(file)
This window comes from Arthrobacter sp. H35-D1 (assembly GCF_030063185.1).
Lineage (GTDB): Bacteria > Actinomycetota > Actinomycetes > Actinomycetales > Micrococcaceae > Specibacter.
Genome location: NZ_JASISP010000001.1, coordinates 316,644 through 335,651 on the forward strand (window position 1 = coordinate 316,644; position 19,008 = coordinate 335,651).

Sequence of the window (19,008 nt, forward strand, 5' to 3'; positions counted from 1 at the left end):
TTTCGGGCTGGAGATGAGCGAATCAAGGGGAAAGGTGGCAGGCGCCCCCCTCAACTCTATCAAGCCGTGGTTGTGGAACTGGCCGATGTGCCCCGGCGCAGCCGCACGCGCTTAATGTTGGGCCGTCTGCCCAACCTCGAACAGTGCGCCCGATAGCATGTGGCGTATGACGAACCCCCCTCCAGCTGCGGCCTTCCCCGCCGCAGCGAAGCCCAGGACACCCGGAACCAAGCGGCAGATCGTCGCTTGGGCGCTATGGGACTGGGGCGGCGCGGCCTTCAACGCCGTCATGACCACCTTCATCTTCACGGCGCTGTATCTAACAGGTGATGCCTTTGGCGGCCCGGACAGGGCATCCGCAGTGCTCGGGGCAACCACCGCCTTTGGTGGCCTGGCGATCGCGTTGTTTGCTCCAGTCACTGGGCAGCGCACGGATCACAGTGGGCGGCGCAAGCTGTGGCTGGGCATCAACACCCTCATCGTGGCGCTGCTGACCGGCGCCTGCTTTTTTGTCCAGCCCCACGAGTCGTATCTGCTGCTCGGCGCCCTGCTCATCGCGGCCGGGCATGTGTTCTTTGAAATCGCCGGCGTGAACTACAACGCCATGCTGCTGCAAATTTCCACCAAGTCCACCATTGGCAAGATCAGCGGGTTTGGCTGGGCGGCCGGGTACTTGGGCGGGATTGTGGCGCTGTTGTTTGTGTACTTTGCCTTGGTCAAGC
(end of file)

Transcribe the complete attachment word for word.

This window comes from Arthrobacter sp. H35-D1 (assembly GCF_030063185.1).
Lineage (GTDB): Bacteria > Actinomycetota > Actinomycetes > Actinomycetales > Micrococcaceae > Specibacter.
Genome location: NZ_JASISP010000001.1, coordinates 316,644 through 335,651 on the forward strand (window position 1 = coordinate 316,644; position 19,008 = coordinate 335,651).

Sequence of the window (19,008 nt, forward strand, 5' to 3'; positions counted from 1 at the left end):
TTTCGGGCTGGAGATGAGCGAATCAAGGGGAAAGGTGGCAGGCGCCCCCCTCAACTCTATCAAGCCGTGGTTGTGGAACTGGCCGATGTGCCCCGGCGCAGCCGCACGCGCTTAATGTTGGGCCGTCTGCCCAACCTCGAACAGTGCGCCCGATAGCATGTGGCGTATGACGAACCCCCCTCCAGCTGCGGCCTTCCCCGCCGCAGCGAAGCCCAGGACACCCGGAACCAAGCGGCAGATCGTCGCTTGGGCGCTATGGGACTGGGGCGGCGCGGCCTTCAACGCCGTCATGACCACCTTCATCTTCACGGCGCTGTATCTAACAGGTGATGCCTTTGGCGGCCCGGACAGGGCATCCGCAGTGCTCGGGGCAACCACCGCCTTTGGTGGCCTGGCGATCGCGTTGTTTGCTCCAGTCACTGGGCAGCGCACGGATCACAGTGGGCGGCGCAAGCTGTGGCTGGGCATCAACACCCTCATCGTGGCGCTGCTGACCGGCGCCTGCTTTTTTGTCCAGCCCCACGAGTCGTATCTGCTGCTCGGCGCCCTGCTCATCGCGGCCGGGCATGTGTTCTTTGAAATCGCCGGCGTGAACTACAACGCCATGCTGCTGCAAATTTCCACCAAGTCCACCATTGGCAAGATCAGCGGGTTTGGCTGGGCGGCCGGGTACTTGGGCGGGATTGTGGCGCTGTTGTTTGTGTACTTTGCCTTGGTCAAGC